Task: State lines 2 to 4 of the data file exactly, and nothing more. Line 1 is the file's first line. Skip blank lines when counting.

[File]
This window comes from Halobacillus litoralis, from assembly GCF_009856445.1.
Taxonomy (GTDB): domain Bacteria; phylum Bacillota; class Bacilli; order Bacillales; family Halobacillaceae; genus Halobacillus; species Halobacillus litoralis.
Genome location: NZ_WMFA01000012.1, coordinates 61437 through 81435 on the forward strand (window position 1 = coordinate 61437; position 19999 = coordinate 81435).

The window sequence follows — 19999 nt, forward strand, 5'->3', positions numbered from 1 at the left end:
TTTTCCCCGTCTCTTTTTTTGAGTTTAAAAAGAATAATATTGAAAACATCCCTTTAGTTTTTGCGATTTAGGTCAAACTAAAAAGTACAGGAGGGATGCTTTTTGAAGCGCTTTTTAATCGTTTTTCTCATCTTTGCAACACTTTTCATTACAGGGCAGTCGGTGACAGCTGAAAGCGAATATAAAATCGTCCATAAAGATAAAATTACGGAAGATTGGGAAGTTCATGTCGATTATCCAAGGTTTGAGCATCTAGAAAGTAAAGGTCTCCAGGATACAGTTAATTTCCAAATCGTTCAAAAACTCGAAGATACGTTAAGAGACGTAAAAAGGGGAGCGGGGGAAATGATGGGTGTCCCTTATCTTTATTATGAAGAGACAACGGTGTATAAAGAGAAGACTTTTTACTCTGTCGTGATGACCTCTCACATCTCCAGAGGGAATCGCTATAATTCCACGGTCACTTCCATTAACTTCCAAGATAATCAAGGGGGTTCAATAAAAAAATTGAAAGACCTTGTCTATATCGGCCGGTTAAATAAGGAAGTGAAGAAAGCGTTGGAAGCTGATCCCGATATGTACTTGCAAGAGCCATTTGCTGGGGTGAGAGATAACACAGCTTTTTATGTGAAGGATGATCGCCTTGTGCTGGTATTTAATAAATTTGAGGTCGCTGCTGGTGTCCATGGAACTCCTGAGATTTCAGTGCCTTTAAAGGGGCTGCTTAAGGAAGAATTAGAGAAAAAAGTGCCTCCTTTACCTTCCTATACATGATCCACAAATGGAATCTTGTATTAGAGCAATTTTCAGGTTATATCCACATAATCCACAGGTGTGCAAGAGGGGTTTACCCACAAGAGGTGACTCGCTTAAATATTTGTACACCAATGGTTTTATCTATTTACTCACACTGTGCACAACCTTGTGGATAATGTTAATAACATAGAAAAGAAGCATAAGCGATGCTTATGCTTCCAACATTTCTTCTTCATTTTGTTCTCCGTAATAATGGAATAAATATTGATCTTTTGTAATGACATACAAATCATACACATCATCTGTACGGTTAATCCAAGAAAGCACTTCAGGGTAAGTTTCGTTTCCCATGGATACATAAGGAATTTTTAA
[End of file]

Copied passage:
Taxonomy (GTDB): domain Bacteria; phylum Bacillota; class Bacilli; order Bacillales; family Halobacillaceae; genus Halobacillus; species Halobacillus litoralis.
Genome location: NZ_WMFA01000012.1, coordinates 61437 through 81435 on the forward strand (window position 1 = coordinate 61437; position 19999 = coordinate 81435).

The window sequence follows — 19999 nt, forward strand, 5'->3', positions numbered from 1 at the left end: